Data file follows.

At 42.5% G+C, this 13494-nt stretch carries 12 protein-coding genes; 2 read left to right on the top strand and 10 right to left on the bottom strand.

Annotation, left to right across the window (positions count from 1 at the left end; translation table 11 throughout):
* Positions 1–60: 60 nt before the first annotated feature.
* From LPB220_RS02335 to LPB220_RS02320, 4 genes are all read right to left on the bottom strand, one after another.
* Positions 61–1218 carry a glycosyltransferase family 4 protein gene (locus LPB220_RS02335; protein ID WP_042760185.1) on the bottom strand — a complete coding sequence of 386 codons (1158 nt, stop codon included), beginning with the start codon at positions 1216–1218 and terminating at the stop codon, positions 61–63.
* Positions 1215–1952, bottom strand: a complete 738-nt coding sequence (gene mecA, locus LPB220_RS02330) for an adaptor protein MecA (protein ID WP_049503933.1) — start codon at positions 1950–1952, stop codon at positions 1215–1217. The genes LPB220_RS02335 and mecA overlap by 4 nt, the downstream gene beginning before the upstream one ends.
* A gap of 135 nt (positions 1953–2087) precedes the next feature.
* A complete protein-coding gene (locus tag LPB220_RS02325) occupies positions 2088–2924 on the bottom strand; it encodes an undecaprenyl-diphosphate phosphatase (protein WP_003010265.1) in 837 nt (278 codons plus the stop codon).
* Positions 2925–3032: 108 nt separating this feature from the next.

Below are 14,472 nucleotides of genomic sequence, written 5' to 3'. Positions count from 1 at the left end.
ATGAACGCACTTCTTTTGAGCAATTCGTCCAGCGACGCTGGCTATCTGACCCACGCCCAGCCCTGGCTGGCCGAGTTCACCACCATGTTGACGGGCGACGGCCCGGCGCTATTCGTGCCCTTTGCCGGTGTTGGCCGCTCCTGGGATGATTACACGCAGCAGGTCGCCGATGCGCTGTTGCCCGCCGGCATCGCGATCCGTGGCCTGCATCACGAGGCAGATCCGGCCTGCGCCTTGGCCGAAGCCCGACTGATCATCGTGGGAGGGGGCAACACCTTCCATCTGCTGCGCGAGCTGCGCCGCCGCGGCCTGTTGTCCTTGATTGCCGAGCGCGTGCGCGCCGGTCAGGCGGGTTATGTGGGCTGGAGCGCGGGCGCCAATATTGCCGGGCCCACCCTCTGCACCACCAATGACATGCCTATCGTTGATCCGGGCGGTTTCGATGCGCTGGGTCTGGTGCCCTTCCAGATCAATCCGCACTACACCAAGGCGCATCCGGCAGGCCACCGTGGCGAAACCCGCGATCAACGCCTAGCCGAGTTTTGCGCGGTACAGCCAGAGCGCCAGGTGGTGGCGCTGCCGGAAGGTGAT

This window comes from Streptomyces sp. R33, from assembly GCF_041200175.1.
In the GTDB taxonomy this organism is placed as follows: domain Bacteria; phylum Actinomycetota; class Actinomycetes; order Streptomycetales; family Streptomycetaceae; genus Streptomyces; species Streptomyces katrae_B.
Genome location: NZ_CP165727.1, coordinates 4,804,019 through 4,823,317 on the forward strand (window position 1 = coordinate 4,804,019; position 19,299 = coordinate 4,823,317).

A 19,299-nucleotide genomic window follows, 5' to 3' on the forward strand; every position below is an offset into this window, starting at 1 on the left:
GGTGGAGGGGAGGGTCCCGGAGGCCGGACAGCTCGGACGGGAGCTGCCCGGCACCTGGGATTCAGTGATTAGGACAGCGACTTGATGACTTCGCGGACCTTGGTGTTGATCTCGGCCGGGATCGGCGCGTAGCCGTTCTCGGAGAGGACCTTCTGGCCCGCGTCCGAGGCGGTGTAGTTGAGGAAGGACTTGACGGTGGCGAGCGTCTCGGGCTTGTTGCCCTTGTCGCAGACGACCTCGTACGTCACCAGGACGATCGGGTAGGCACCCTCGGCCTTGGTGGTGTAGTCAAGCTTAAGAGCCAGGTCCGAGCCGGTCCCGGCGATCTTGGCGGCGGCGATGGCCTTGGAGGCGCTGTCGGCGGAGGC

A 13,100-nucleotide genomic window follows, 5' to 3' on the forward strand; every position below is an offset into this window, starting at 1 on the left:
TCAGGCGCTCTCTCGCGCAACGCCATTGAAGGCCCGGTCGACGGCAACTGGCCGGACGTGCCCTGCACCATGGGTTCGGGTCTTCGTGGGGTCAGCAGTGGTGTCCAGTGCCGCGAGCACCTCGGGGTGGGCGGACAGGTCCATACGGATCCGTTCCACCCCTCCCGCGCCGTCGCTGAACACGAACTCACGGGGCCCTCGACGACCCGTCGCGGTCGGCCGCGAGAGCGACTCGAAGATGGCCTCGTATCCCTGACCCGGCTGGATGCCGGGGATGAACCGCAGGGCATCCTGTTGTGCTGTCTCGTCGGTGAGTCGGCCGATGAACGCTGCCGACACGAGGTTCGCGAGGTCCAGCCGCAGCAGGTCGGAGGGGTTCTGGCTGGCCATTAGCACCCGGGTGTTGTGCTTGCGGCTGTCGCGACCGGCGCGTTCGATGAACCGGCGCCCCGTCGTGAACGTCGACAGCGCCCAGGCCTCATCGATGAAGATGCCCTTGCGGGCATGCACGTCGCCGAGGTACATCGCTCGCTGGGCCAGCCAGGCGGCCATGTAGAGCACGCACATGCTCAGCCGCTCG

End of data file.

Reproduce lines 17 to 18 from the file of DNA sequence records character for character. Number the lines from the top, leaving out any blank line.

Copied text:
A 13,100-nucleotide genomic window follows, 5' to 3' on the forward strand; every position below is an offset into this window, starting at 1 on the left:
TCAGGCGCTCTCTCGCGCAACGCCATTGAAGGCCCGGTCGACGGCAACTGGCCGGACGTGCCCTGCACCATGGGTTCGGGTCTTCGTGGGGTCAGCAGTGGTGTCCAGTGCCGCGAGCACCTCGGGGTGGGCGGACAGGTCCATACGGATCCGTTCCACCCCTCCCGCGCCGTCGCTGAACACGAACTCACGGGGCCCTCGACGACCCGTCGCGGTCGGCCGCGAGAGCGACTCGAAGATGGCCTCGTATCCCTGACCCGGCTGGATGCCGGGGATGAACCGCAGGGCATCCTGTTGTGCTGTCTCGTCGGTGAGTCGGCCGATGAACGCTGCCGACACGAGGTTCGCGAGGTCCAGCCGCAGCAGGTCGGAGGGGTTCTGGCTGGCCATTAGCACCCGGGTGTTGTGCTTGCGGCTGTCGCGACCGGCGCGTTCGATGAACCGGCGCCCCGTCGTGAACGTCGACAGCGCCCAGGCCTCATCGATGAAGATGCCCTTGCGGGCATGCACGTCGCCGAGGTACATCGCTCGCTGGGCCAGCCAGGCGGCCATGTAGAGCACGCACATGCTCAGCCGCTCG